A research collaboration between SAHMRI, the University of Adelaide, Flinders University, the Women’s and Children’s Hospital, and the Royal Adelaide Hospital has shed new light on the impact of long COVID on the body’s immune system.
The study recently published in BMC Medicine profiled the immune systems of 69 people aged between 20 and 80 years old who contracted the original Wuhan strain of COVID-19, over a 6-month period post infection.
Of the total cohort, 47 were recovering from mild infection, 6 from moderate and 13 were recovering from severe or critical disease.
Around a third of those individuals recovering from infection had symptoms associated with long COVID and were referred to a long COVID clinic.
Analysing the expression of thousands of genes in the blood of these individuals at 6 months post-infection compared to those who didn’t suffer long COVID symptoms, revealed significant differences in gene expression particularly in genes involved in the immune system. One of the most significant changes in gene expression in long COVID patients was related to platelets, small blood cells that help with clotting and tissue repair. The data suggests that long COVID patients may have reduced platelet counts or activity known as thrombocytopenia.
Professor David Lynn, Director of SAHMRI’s Computational & Systems Biology Program and Professor of the College of Medicine & Public Health at Flinders University, says low platelet count is associated with fatigue.
“Our gene expression data could suggest persistent mild thrombocytopenia in people with long COVID and one of the most common side effects of this condition is fatigue, which is also one the primary symptoms associated long COVID,” Prof Lynn said.
“This could go some way towards explaining what’s happening inside the body that’s causing long COVID, but further work is needed to confirm this finding.”
Most study participants (those with and without subsequent long COVID) showed significant immune system dysregulation for at least 12 weeks post infection, though the majority returned to normal levels by 24 weeks.
Researchers found no strong correlation between severity of infection and the severity of immune dysregulation post infection. Immune dysregulation was evident even in those patients who experienced mild infection.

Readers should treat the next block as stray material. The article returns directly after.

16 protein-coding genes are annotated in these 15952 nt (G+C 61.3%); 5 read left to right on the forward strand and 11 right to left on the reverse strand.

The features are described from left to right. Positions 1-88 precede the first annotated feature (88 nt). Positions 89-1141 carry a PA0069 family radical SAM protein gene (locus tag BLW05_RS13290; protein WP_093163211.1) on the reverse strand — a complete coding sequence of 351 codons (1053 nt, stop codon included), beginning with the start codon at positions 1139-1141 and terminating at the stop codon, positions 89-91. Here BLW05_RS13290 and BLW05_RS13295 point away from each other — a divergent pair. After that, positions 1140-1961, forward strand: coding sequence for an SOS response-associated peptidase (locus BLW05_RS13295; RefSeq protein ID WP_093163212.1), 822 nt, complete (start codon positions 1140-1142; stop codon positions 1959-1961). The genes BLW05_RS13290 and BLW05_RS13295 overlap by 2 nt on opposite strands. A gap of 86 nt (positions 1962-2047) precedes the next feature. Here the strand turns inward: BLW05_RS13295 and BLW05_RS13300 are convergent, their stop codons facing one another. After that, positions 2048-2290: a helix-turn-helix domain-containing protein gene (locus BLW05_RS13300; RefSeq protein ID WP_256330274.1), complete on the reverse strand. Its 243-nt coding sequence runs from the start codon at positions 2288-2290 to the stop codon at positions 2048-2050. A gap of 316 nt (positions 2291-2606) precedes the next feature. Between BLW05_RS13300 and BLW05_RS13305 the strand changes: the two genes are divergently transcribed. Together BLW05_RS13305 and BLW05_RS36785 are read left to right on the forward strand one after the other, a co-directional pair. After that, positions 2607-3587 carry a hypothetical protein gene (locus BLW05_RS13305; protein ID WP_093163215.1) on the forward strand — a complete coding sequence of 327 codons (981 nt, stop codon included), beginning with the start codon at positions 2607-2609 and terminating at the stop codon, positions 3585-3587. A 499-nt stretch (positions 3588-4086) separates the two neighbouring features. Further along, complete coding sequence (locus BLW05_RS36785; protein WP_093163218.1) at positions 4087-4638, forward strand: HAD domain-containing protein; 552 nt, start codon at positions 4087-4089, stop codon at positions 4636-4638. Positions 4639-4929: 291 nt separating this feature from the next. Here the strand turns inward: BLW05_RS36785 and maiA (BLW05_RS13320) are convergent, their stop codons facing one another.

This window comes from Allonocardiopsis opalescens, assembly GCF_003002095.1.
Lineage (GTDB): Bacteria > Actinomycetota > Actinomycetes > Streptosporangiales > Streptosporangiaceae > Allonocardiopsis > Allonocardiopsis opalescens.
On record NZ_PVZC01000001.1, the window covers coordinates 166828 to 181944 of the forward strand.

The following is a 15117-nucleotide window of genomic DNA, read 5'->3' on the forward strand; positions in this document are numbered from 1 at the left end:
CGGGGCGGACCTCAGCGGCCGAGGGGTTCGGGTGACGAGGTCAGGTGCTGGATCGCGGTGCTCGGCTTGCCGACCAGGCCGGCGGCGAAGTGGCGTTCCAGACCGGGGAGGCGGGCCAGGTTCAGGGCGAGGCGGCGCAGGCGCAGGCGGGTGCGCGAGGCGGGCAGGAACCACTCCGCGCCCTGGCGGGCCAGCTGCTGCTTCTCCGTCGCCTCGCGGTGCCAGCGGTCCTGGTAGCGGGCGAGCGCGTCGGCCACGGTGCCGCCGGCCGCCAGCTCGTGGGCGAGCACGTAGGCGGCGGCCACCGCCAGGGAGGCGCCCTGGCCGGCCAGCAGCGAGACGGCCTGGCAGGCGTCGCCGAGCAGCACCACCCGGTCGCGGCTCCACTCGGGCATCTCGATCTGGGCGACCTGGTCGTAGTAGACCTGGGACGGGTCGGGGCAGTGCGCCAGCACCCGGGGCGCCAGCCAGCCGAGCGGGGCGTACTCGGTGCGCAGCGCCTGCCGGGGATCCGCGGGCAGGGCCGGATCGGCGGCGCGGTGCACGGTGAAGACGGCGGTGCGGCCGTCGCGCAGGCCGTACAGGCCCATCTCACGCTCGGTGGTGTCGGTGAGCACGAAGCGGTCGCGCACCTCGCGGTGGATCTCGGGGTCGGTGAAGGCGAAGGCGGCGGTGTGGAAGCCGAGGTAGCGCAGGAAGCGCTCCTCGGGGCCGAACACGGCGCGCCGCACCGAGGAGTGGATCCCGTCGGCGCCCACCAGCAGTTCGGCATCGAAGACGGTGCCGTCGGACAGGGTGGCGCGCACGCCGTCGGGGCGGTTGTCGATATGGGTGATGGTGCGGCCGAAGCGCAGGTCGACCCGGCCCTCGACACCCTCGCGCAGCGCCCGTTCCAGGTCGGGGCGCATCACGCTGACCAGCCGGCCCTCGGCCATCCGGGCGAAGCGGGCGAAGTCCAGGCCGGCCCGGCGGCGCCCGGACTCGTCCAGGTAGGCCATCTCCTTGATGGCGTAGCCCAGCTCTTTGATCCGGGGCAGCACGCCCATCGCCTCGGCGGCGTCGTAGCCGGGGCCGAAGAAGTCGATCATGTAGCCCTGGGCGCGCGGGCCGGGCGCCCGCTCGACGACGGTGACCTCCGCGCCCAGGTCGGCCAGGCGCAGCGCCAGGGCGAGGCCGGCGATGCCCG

It’s yet to be determined why some people get long COVID and not others, as well as how the various strains of the virus might impact long COVID differently.
“The level of disease severity doesn’t necessary translate directly to the level of immune dysregulation and we haven’t been able to find any patterns indicating that an individual’s age or sex is a differentiating factor governing differences in recovery. Clearly there are other factors at play that need to be explored,” Prof Lynn said.
“At this stage we’ve only been able to analyse data from the original strain of the virus, so it’s not possible to say how Delta and Omicron may alter the immune system response long term post-infection.”
The study was funded by The Hospital Research Foundation Group, Flinders Foundation and Women’s and Children’s Hospital Foundation and jointly led by Prof. Lynn, Prof. Simon Barry, Head of Molecular Immunology Group at the University of Adelaide’s Robinson Research Institute; and A/Prof Branka Grubor-Bauk, Head of Viral Immunology Group, THRF Mid-Career Fellow at the University of Adelaide and Basil Hetzel Institute for Translational Health Research.
The unique longitudinal analysis examined antibody responses, the expression of thousands of genes in the blood, and approximately 130 different types of immune cells, that were compared to healthy controls.
As well as a substantial increase in the number of immune cells and antibodies, researchers found there was also strong dysregulation of gene expression, particularly in those genes linked to inflammation. Gene expression refers to information stored in DNA that regulates how cells respond to changing environments. This can include controlling when and how much response is made against an invading virus.
The study has also added further evidence that those who’ve had COVID-19 develop some immunity to the virus. Participants antibody titers indicated a high level of immunity for at least 6 months post infection.
Researchers will continue to follow the participants for three years to document how the immune system continues to respond long term.